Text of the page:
The turkey also embodies two other opposing characters: the winner and the looser. A failed movie is a “turkey,” a “turkey shoot” is a term for an easy target, yet “bowling a turkey” happens when a player bowls three strikes in a row. This apparently came out of depression era bowling alley promotions that gave away turkeys to game winners.

We eat turkeys not in lunch meat form only once or twice a year. So it’s no surprise that over time we have come up with a slew of idioms relating to the myth of this celebratory foul. But, it’s certainly curious how many opposite qualities we imbue this bird with. But enough of this gobbledygook, time for some turkey.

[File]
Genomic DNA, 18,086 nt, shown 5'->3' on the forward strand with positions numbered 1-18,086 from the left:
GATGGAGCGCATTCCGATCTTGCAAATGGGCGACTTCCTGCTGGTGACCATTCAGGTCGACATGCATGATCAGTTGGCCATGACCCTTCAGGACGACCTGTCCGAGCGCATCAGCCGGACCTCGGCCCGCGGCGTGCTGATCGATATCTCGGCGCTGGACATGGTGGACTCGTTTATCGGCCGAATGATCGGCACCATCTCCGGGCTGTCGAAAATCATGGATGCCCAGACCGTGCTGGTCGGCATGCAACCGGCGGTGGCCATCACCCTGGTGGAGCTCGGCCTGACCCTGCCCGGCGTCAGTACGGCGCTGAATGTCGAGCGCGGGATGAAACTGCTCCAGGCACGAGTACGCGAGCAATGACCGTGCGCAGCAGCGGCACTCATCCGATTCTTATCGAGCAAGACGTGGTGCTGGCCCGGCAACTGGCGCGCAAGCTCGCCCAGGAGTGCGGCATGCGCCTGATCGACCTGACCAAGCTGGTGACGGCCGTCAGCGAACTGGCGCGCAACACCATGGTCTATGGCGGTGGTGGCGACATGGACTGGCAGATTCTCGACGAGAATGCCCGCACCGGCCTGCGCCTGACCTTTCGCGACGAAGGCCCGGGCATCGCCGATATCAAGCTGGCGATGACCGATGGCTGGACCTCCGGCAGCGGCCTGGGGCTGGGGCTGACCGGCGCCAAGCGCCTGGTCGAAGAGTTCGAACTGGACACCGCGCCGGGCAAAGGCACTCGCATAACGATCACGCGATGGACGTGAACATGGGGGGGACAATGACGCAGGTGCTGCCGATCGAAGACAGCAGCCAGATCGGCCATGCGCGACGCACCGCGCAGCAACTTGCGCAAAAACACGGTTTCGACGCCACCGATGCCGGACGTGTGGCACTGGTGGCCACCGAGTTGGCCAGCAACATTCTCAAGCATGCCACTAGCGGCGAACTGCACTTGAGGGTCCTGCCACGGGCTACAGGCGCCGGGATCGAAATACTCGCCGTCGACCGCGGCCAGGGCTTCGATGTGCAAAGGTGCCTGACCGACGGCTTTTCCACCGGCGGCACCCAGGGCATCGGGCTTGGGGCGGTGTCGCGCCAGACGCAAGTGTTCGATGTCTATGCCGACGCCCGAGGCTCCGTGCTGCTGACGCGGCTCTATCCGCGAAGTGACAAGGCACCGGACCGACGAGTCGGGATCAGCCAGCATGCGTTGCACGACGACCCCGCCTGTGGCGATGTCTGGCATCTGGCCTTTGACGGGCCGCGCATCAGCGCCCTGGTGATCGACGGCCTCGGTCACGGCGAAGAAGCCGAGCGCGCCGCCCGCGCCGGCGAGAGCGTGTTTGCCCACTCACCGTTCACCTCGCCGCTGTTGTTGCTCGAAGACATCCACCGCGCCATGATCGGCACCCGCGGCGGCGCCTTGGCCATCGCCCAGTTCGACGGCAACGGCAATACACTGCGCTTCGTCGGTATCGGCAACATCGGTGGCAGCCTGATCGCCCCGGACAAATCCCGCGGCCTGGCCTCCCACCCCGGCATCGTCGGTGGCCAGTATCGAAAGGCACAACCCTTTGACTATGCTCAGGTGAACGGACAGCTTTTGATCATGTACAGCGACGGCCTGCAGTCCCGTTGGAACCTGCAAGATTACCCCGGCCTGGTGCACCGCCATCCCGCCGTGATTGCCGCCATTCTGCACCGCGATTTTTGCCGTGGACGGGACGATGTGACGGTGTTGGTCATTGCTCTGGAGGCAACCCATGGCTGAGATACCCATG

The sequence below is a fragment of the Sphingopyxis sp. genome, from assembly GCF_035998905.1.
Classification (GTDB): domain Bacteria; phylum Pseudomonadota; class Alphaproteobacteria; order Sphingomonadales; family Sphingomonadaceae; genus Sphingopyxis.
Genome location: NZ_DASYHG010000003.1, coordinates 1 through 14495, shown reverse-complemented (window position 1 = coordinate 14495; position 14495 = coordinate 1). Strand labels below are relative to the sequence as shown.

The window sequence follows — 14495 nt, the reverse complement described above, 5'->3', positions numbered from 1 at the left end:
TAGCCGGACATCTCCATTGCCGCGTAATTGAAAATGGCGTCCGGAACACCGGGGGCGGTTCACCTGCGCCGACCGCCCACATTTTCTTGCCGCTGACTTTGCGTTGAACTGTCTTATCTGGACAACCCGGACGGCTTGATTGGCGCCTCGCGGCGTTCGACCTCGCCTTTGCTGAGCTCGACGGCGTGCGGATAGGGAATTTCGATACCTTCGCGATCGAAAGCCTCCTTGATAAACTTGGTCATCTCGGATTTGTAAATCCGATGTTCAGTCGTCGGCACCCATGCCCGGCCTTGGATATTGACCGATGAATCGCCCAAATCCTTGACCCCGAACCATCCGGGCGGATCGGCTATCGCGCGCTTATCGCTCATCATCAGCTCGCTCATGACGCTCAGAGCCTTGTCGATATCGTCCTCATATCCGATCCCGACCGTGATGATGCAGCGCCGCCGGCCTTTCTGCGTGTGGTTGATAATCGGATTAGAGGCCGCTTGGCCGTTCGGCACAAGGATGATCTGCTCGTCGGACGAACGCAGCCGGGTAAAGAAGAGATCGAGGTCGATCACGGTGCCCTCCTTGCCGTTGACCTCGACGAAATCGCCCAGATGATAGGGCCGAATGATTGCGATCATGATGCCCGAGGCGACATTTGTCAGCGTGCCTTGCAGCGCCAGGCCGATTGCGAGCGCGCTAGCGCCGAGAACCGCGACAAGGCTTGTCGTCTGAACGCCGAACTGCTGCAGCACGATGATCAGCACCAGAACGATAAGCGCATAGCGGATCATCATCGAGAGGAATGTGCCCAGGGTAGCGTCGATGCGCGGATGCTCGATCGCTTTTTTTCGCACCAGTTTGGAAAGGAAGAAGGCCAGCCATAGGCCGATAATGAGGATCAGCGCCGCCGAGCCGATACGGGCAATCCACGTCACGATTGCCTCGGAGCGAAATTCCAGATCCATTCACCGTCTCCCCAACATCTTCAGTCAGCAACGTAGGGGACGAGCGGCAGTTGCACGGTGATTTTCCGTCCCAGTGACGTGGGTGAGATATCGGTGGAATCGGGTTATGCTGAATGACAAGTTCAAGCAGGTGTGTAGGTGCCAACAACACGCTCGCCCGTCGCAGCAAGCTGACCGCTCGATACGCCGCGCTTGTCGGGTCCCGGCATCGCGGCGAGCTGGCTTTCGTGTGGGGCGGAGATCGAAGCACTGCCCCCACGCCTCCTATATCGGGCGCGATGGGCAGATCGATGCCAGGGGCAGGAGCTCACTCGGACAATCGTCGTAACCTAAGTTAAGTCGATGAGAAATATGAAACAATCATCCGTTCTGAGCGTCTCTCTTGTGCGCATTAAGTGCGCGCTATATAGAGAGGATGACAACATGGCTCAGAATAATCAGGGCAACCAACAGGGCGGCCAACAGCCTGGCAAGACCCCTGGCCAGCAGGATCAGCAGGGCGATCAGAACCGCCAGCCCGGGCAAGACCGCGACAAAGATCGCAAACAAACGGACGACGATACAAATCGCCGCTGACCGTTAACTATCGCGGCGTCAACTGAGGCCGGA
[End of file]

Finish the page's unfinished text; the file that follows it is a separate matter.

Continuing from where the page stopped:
Love letter to a Brazil nut

1-photo 1My Dearest Brazil Nut,

I write this letter to beg for your forgiveness. I, like so many others, have wronged you, my Brazil nut. You have been looked over, taken for granted, you have endured the apathy of millions and generally been treated as the Ringo of nuts. You, who always seem to find yourself at the bottom of the mixed nuts bag, passed over for pecans and macadamias – those garish nuts with the audacity of taste. You, who have all the subtly of a decent Munster cheese or a day-old wheat germ loaf. You are mediocrity incarnate! And it is time someone appreciated you for those unsung qualities.